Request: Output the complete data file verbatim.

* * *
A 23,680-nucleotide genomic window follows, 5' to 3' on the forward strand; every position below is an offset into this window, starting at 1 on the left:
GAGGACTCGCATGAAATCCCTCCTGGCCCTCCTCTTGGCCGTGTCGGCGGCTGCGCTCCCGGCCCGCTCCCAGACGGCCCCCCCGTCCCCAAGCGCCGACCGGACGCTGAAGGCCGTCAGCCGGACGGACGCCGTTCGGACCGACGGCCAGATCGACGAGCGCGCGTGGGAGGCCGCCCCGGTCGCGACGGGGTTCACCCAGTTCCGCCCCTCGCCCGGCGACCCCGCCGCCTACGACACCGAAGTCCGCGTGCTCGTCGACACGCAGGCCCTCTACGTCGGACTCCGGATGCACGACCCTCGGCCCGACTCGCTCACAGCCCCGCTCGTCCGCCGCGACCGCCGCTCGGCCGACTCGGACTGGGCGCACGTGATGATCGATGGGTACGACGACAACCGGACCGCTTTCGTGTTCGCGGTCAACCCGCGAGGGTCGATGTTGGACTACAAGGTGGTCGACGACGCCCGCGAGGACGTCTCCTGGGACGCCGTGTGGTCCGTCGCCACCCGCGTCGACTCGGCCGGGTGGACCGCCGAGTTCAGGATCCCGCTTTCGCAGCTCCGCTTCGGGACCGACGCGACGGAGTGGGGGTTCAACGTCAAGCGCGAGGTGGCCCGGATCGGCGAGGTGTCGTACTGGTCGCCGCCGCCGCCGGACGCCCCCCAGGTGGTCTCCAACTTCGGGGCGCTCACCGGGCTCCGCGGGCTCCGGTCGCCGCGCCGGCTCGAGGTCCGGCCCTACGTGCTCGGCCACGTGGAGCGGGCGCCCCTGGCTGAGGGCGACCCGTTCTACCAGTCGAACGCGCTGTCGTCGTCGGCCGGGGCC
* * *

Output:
A 23,680-nucleotide genomic window follows, 5' to 3' on the forward strand; every position below is an offset into this window, starting at 1 on the left:
GAGGACTCGCATGAAATCCCTCCTGGCCCTCCTCTTGGCCGTGTCGGCGGCTGCGCTCCCGGCCCGCTCCCAGACGGCCCCCCCGTCCCCAAGCGCCGACCGGACGCTGAAGGCCGTCAGCCGGACGGACGCCGTTCGGACCGACGGCCAGATCGACGAGCGCGCGTGGGAGGCCGCCCCGGTCGCGACGGGGTTCACCCAGTTCCGCCCCTCGCCCGGCGACCCCGCCGCCTACGACACCGAAGTCCGCGTGCTCGTCGACACGCAGGCCCTCTACGTCGGACTCCGGATGCACGACCCTCGGCCCGACTCGCTCACAGCCCCGCTCGTCCGCCGCGACCGCCGCTCGGCCGACTCGGACTGGGCGCACGTGATGATCGATGGGTACGACGACAACCGGACCGCTTTCGTGTTCGCGGTCAACCCGCGAGGGTCGATGTTGGACTACAAGGTGGTCGACGACGCCCGCGAGGACGTCTCCTGGGACGCCGTGTGGTCCGTCGCCACCCGCGTCGACTCGGCCGGGTGGACCGCCGAGTTCAGGATCCCGCTTTCGCAGCTCCGCTTCGGGACCGACGCGACGGAGTGGGGGTTCAACGTCAAGCGCGAGGTGGCCCGGATCGGCGAGGTGTCGTACTGGTCGCCGCCGCCGCCGGACGCCCCCCAGGTGGTCTCCAACTTCGGGGCGCTCACCGGGCTCCGCGGGCTCCGGTCGCCGCGCCGGCTCGAGGTCCGGCCCTACGTGCTCGGCCACGTGGAGCGGGCGCCCCTGGCTGAGGGCGACCCGTTCTACCAGTCGAACGCGCTGTCGTCGTCGGCCGGGGCC